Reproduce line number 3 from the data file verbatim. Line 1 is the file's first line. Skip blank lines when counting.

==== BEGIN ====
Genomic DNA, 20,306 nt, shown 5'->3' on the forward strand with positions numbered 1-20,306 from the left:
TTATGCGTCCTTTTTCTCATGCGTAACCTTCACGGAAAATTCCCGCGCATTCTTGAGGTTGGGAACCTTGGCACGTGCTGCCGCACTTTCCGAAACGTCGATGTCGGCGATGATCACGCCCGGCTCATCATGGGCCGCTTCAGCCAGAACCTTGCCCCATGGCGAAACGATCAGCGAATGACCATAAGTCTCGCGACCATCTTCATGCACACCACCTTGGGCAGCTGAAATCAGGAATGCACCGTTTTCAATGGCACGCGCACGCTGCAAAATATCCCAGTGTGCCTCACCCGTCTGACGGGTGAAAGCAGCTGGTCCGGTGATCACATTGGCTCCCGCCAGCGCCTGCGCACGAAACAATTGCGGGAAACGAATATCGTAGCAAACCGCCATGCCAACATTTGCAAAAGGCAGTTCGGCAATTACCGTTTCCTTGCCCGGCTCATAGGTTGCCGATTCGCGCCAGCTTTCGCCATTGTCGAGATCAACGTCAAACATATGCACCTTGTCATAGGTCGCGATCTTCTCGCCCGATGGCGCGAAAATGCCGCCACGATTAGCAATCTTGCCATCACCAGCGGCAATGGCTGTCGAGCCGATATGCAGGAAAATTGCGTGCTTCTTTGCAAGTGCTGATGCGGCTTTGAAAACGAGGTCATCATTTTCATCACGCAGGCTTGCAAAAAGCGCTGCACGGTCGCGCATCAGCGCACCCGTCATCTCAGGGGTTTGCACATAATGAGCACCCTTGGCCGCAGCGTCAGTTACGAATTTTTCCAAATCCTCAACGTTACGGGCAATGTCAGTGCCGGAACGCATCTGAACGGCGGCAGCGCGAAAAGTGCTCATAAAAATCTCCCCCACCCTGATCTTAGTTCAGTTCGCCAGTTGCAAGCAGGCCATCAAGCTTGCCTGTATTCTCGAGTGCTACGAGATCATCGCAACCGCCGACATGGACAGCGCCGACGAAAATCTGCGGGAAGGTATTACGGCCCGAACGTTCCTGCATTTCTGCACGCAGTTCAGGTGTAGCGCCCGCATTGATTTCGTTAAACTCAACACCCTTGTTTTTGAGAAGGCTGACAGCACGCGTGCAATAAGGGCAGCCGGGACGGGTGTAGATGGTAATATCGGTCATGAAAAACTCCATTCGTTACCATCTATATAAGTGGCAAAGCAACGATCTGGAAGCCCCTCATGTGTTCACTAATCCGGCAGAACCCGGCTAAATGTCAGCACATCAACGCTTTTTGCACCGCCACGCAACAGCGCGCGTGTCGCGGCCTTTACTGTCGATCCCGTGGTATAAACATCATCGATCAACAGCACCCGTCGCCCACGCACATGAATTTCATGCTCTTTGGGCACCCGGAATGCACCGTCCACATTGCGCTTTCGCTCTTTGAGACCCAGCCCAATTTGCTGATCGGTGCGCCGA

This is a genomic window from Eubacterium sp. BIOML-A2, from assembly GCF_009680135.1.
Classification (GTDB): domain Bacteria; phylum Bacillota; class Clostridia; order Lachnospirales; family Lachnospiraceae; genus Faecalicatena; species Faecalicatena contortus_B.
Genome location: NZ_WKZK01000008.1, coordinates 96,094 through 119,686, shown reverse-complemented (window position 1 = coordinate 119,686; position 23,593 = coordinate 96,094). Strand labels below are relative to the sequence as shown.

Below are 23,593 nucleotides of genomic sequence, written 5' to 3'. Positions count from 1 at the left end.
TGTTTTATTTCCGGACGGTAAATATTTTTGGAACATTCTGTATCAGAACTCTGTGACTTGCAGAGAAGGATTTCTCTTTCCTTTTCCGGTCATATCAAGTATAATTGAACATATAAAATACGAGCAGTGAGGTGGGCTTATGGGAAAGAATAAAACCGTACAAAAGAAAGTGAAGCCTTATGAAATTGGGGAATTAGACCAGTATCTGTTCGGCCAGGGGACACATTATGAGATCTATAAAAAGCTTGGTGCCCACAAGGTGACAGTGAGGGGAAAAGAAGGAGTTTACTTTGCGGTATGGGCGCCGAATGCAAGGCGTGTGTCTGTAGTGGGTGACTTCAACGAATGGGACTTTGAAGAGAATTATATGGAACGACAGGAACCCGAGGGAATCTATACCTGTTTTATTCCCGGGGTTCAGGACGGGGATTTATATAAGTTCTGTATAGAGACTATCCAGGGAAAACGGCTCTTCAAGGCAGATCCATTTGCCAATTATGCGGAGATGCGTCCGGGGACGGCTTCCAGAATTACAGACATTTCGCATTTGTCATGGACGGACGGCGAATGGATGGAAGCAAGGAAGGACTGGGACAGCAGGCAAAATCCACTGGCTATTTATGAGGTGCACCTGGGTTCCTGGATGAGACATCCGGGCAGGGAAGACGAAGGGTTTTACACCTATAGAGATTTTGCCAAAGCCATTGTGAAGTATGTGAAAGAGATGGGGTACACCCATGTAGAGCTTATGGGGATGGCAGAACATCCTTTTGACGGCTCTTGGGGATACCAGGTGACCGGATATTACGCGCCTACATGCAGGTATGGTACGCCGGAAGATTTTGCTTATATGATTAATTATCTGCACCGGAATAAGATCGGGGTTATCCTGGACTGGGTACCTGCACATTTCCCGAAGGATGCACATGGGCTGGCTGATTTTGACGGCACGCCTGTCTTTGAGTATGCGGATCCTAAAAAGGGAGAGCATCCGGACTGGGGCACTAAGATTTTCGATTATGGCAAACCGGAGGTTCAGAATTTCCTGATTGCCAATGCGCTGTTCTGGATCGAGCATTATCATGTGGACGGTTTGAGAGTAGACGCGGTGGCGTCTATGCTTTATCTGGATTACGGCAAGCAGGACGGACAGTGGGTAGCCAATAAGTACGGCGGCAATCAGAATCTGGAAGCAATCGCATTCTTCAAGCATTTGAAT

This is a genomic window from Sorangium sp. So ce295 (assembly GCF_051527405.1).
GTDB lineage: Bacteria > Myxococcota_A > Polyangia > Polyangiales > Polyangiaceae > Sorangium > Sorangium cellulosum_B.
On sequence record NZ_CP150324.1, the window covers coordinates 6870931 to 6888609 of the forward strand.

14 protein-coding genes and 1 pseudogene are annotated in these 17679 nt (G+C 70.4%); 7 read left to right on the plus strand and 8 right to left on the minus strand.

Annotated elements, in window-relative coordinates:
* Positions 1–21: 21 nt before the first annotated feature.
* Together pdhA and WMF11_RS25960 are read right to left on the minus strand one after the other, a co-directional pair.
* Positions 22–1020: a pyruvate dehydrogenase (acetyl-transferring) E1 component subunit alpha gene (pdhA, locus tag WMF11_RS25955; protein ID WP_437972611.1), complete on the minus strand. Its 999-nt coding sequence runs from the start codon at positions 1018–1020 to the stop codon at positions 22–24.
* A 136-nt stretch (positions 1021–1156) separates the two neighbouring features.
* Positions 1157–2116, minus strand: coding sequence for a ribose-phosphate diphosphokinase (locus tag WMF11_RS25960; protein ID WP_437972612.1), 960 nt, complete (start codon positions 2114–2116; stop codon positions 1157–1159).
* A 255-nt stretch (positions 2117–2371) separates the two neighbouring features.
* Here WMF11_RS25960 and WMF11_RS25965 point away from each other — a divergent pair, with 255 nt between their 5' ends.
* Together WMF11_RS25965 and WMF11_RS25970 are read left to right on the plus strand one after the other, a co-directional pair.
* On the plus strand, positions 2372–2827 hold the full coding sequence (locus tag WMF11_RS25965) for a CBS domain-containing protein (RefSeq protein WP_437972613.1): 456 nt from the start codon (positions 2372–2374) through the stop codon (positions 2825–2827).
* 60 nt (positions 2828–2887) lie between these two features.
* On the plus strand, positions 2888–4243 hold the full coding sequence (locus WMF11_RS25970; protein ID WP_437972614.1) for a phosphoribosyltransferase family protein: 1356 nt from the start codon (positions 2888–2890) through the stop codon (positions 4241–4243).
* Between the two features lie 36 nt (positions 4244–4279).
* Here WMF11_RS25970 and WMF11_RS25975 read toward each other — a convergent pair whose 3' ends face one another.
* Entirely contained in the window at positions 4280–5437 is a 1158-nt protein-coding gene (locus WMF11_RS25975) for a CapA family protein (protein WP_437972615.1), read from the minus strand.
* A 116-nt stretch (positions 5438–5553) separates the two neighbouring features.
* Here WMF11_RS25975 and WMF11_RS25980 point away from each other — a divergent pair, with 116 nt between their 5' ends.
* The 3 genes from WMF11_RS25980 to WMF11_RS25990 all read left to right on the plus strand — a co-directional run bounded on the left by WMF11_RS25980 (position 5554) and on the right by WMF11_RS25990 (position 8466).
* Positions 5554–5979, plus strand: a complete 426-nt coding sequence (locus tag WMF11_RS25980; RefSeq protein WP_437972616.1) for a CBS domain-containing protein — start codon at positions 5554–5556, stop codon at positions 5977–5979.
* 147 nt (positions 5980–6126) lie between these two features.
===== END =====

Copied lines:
This is a genomic window from Eubacterium sp. BIOML-A2, from assembly GCF_009680135.1.